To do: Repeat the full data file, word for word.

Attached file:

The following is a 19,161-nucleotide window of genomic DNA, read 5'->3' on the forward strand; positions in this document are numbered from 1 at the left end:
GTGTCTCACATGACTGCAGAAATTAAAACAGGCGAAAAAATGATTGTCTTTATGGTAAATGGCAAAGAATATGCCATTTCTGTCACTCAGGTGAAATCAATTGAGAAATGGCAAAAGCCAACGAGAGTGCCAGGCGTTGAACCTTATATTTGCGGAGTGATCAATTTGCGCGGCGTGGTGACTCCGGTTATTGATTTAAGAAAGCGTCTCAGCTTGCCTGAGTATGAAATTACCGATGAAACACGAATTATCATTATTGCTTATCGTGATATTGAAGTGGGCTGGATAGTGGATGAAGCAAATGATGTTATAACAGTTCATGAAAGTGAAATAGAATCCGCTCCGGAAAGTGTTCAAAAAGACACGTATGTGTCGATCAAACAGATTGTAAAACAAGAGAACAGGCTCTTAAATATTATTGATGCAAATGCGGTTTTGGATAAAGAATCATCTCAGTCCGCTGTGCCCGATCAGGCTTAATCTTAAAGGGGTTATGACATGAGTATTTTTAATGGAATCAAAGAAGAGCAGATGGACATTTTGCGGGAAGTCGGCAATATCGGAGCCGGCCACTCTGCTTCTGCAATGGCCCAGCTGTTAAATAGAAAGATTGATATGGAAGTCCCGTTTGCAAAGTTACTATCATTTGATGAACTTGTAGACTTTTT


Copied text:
The following is a 19,161-nucleotide window of genomic DNA, read 5'->3' on the forward strand; positions in this document are numbered from 1 at the left end:
GTGTCTCACATGACTGCAGAAATTAAAACAGGCGAAAAAATGATTGTCTTTATGGTAAATGGCAAAGAATATGCCATTTCTGTCACTCAGGTGAAATCAATTGAGAAATGGCAAAAGCCAACGAGAGTGCCAGGCGTTGAACCTTATATTTGCGGAGTGATCAATTTGCGCGGCGTGGTGACTCCGGTTATTGATTTAAGAAAGCGTCTCAGCTTGCCTGAGTATGAAATTACCGATGAAACACGAATTATCATTATTGCTTATCGTGATATTGAAGTGGGCTGGATAGTGGATGAAGCAAATGATGTTATAACAGTTCATGAAAGTGAAATAGAATCCGCTCCGGAAAGTGTTCAAAAAGACACGTATGTGTCGATCAAACAGATTGTAAAACAAGAGAACAGGCTCTTAAATATTATTGATGCAAATGCGGTTTTGGATAAAGAATCATCTCAGTCCGCTGTGCCCGATCAGGCTTAATCTTAAAGGGGTTATGACATGAGTATTTTTAATGGAATCAAAGAAGAGCAGATGGACATTTTGCGGGAAGTCGGCAATATCGGAGCCGGCCACTCTGCTTCTGCAATGGCCCAGCTGTTAAATAGAAAGATTGATATGGAAGTCCCGTTTGCAAAGTTACTATCATTTGATGAACTTGTAGACTTTTT